TS I only think about the intonation, not sound, this is very important, because musical instruments have to make a connection, so strings are important for this. Ukulele strings are made from nylon or carbon. Not all strings are good, sometimes you know if you have 10 sets maybe one of them is not good. I have felt this many times that maybe the intonation is wrong and maybe if I change it, a new one  is correct. This is always with nylon strings, but some makes of strings are good. Now we can’t buy hilo any more, GHS is good, Worth strings are from carbon too so they are good. Carbon is more reliable than nylon, but the sound of nylon is warm, carbon is a little cooler .
NC How many of your ukuleles end up overseas?
TS I heard that some music store are selling them second hand world-wide They said they have sold them a few times to Europe Some for Germany some for Italy ,France ,Spain, maybe a few, so let’s say maybe about 5 percent internationally. So almost all for domestic
NC Well I am glad we came to Japan. We have a lot to thank Dean from Ukulele Mania for when he said “Try one of these!”
TS Yeah! He understands my style. Thank you very much
shimo
Online Resources
Shimo’s Homepage – www.shimoguitars.com
Ukulele Mania in Tokyo  – www.ukulelemania.net
Ukulele Comet photos by Karen Turner
All other photos by Susan Elton

Bill Collings master ukulele builder interviewed in Austin

“You’ve got to care, you’ve got to say I’m going to make a ukulele that makes the difference, and I’m not going to make one that’s going to be the 35 dollar uke!”

                                                                                                                                                                                Bill Collings

Bill Collings
The very first ukulele I bought was a Bill Collings UC1 prototype concert ukulele from New York, which has just sounded better and better over time. I knew that Bill has a terrific global reputation for building superb electric and acoustic instruments for many years, but many people were surprised at his foray into building ukuleles. I also have on very good authority from music industry insiders that many named artists have numerous Collings instruments which have become the gold standard when it comes to build quality. I was therefore really looking forward to finally meeting Bill in person in Austin this September.
Before I met Bill he spotted me walking across to his unit, carrying my treasured Collings UC1 , and the first words I hear from him are “Ukuleles suck!” This is the start of a wonderful hour’s conversation with a master instrument builder, with a mischievous sense of humour and a very sharp eye on both the quality and business aspect of instrument building.
NC
I never intended to be even remotely interested in ukuleles, I was mostly interested in guitars, and it was Zeke in Mat Umanov in Bleecker street New York, who came back from the Namm  show with Mat Umanov with one of your pre-production UC1 concerts  ukes, and I thought -”What the hell is that?” I’ve never seen any Collings ukes so I bought this pre-production one and loved it and used it extensively on The Small Change Diaries album.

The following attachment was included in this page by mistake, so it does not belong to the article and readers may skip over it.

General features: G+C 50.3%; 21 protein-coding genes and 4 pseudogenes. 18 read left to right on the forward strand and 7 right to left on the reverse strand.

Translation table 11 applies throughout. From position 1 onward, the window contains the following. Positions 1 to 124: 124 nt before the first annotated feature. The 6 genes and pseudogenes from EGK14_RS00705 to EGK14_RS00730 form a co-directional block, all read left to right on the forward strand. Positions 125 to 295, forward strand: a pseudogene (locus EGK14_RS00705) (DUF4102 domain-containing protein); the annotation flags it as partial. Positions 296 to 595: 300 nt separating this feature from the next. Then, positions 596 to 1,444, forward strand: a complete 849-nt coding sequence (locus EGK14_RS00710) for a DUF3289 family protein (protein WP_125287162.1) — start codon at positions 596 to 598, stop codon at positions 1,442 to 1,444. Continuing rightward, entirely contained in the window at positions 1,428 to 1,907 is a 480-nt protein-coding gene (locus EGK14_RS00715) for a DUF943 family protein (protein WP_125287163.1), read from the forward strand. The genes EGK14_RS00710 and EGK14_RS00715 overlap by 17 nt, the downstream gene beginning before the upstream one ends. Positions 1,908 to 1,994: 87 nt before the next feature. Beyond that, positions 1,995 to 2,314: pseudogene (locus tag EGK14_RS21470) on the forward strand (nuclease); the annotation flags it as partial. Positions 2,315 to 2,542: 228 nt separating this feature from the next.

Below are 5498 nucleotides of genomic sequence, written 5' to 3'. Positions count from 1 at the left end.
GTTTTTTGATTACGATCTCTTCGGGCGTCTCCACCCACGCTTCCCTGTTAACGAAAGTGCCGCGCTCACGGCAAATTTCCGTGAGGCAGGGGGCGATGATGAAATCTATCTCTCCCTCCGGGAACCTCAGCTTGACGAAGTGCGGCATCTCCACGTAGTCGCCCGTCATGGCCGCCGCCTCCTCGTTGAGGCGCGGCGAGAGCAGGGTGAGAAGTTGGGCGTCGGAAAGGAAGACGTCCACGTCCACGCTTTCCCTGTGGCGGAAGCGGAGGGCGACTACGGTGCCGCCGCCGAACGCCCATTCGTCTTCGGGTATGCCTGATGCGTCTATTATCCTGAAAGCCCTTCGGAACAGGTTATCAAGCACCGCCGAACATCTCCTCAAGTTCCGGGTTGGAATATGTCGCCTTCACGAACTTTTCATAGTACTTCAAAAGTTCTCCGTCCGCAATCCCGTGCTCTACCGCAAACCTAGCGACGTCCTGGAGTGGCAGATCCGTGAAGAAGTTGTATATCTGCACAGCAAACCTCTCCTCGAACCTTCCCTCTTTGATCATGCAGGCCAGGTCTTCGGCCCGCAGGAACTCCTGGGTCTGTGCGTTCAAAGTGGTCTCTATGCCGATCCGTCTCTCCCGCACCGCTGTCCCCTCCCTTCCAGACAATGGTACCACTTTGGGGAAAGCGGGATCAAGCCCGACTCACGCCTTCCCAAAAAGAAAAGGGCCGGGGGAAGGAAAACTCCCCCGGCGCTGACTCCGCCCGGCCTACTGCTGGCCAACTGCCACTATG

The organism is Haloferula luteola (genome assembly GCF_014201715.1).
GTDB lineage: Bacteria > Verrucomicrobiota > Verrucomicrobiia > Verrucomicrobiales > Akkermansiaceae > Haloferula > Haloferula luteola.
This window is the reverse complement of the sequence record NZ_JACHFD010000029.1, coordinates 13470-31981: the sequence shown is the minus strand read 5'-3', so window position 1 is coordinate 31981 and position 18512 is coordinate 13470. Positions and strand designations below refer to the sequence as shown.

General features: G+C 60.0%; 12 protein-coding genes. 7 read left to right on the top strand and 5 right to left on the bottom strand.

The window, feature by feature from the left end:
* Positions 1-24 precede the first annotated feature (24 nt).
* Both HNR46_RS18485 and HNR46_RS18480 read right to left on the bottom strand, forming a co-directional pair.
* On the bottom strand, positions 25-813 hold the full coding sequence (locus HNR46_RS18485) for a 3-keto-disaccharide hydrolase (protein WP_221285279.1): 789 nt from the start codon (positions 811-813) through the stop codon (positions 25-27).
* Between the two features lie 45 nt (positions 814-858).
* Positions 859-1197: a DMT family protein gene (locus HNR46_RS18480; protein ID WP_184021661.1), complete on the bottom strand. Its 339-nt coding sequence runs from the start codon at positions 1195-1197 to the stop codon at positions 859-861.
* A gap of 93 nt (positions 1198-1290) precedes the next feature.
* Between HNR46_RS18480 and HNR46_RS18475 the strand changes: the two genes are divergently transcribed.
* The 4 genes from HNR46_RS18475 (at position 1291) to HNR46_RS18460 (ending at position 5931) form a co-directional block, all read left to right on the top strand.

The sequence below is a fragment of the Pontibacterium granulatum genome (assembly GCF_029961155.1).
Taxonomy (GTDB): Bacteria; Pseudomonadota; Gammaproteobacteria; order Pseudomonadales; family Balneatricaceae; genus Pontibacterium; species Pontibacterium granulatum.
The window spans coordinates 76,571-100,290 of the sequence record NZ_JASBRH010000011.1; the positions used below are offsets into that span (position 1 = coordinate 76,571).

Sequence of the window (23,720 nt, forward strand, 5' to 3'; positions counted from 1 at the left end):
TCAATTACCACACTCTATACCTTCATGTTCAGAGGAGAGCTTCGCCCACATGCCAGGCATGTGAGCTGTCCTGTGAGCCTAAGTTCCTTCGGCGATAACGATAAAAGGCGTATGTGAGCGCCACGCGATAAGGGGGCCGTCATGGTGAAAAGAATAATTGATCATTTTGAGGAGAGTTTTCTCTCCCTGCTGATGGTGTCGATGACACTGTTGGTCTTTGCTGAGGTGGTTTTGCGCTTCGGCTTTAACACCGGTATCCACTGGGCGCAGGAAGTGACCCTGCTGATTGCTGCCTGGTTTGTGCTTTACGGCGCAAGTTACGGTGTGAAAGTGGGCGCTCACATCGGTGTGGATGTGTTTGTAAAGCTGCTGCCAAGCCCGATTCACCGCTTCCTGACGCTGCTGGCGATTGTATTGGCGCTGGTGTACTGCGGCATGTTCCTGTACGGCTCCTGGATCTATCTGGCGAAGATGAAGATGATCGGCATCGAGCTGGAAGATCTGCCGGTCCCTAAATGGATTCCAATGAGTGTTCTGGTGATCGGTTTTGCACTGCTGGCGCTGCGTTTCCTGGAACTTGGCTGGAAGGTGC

BC
Really nice! Ukuleles are a lot of work-that’s the stupid part; you wouldn’t think that would you?
NC
As I was saying to Alex, (Bill’s right hand man  who was kind enough to show us all around the facility at Collings)I’ve been all around the world, New York ,Japan and everywhere ,and I’ve never played any of your instruments which don’t sound great, and I can’t say that for any other builder.
BC
Yeah well that’s what we try to do, so we’re supposed to care!
The other day I heard from a dealer about electric guitars, that nobody cares about fit and finish in an electric guitar ,and I thought “you know, well I guess the world is done” I mean to say that  if you don’t care about something like that ,you’ve given up, you know?
NC
Well I don’t think that is the universal accepted view
BC
I hope not
NC
I was saying to Alex that I was talking to Doug Chandler (European distributor for Collings)who I’ve known from years back, and he was saying “Nick, every artist I know that is a name has at least one Collings guitar and Pete Townsend has six of them…”
BC
Yes and probably 10 ukes- did you know that?
NC
What made you first think about building ukes and when was this?
BC
There are many times when I’ve thought about this. When I start to see some really nice ukes, like some Martin ukes, any time I would see a nice, a well-made uke ,and think “Wow that’s neat !”You know, you’d always want to go “I’d like to do that,” The last time we actually did start to make ukes,a lot of people had been asking us to make ukes ,and I think it was 2007. Back then the economy was slow, and we thought let’s just go ahead and do what ukes did for a lot of companies through the years-they would fill in in the bad times -so let’s just use this as an excuse and try it-well it didn’t fill in anything but it did make some ukes! I think we made about 600 ukes or something like that!